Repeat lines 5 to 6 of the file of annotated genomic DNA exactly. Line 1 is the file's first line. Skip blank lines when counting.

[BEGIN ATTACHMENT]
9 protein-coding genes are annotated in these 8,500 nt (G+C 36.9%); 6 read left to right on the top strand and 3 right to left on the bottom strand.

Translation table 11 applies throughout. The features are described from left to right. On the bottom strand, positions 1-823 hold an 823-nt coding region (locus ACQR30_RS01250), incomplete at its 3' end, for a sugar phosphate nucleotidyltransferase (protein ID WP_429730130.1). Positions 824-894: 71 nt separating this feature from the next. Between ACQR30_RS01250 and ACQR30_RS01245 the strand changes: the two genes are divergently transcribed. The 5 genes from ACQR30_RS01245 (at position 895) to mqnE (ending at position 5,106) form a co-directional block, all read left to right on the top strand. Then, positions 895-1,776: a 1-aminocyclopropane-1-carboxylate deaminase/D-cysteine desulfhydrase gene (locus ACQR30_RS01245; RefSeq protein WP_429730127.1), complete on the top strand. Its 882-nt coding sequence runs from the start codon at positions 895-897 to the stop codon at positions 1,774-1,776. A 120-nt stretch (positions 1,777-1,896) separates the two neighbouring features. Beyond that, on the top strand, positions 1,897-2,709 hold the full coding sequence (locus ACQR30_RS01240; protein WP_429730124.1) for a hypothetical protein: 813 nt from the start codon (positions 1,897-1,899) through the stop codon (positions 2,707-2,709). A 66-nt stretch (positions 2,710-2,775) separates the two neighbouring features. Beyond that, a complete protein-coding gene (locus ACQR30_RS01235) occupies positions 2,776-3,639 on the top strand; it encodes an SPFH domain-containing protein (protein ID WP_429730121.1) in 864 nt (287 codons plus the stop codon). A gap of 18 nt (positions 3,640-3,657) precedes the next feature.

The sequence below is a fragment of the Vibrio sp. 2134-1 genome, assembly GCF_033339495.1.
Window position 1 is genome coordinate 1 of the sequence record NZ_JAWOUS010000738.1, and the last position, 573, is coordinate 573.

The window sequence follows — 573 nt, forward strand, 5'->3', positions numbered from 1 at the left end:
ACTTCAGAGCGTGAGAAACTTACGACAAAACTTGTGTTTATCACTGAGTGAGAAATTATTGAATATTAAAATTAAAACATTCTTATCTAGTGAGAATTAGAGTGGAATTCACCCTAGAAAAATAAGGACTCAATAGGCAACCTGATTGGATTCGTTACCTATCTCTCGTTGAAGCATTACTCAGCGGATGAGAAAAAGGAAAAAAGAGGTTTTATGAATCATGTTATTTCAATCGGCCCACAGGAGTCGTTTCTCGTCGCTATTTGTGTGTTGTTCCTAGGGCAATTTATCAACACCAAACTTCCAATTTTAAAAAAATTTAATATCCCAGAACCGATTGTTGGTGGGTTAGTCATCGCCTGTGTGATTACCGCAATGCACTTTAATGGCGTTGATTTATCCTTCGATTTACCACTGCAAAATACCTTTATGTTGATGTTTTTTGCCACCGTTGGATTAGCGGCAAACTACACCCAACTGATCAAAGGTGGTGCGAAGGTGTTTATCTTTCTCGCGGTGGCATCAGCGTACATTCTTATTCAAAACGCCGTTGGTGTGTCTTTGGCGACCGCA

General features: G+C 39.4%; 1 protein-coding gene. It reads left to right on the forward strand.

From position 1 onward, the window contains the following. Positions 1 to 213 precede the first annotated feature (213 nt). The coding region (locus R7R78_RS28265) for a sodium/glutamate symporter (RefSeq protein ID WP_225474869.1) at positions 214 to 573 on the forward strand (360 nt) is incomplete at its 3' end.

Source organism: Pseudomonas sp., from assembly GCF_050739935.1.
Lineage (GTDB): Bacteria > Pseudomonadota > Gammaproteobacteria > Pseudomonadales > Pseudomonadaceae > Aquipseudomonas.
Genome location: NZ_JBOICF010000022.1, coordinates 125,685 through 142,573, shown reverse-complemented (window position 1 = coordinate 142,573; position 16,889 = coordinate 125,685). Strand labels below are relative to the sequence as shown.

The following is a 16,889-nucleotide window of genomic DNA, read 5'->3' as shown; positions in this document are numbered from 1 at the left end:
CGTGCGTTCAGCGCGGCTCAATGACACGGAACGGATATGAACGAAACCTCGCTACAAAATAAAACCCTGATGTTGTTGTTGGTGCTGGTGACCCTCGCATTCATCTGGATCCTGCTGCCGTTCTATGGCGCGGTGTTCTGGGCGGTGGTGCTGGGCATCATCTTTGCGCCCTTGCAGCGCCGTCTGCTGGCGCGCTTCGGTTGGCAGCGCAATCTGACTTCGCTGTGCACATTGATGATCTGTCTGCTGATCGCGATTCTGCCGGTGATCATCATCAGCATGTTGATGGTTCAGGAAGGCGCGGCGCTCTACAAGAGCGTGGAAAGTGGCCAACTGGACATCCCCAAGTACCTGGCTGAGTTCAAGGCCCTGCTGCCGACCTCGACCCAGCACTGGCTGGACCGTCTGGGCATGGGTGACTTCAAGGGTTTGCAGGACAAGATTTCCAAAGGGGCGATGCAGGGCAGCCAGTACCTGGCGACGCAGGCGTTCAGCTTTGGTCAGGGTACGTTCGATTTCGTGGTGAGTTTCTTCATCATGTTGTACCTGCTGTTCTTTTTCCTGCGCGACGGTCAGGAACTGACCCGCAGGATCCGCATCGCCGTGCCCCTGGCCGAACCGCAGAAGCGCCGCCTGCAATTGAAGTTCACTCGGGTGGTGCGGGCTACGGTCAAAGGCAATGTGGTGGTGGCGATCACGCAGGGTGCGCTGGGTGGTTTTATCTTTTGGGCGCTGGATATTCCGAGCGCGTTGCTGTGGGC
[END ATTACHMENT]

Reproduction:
The window sequence follows — 573 nt, forward strand, 5'->3', positions numbered from 1 at the left end:
ACTTCAGAGCGTGAGAAACTTACGACAAAACTTGTGTTTATCACTGAGTGAGAAATTATTGAATATTAAAATTAAAACATTCTTATCTAGTGAGAATTAGAGTGGAATTCACCCTAGAAAAATAAGGACTCAATAGGCAACCTGATTGGATTCGTTACCTATCTCTCGTTGAAGCATTACTCAGCGGATGAGAAAAAGGAAAAAAGAGGTTTTATGAATCATGTTATTTCAATCGGCCCACAGGAGTCGTTTCTCGTCGCTATTTGTGTGTTGTTCCTAGGGCAATTTATCAACACCAAACTTCCAATTTTAAAAAAATTTAATATCCCAGAACCGATTGTTGGTGGGTTAGTCATCGCCTGTGTGATTACCGCAATGCACTTTAATGGCGTTGATTTATCCTTCGATTTACCACTGCAAAATACCTTTATGTTGATGTTTTTTGCCACCGTTGGATTAGCGGCAAACTACACCCAACTGATCAAAGGTGGTGCGAAGGTGTTTATCTTTCTCGCGGTGGCATCAGCGTACATTCTTATTCAAAACGCCGTTGGTGTGTCTTTGGCGACCGCA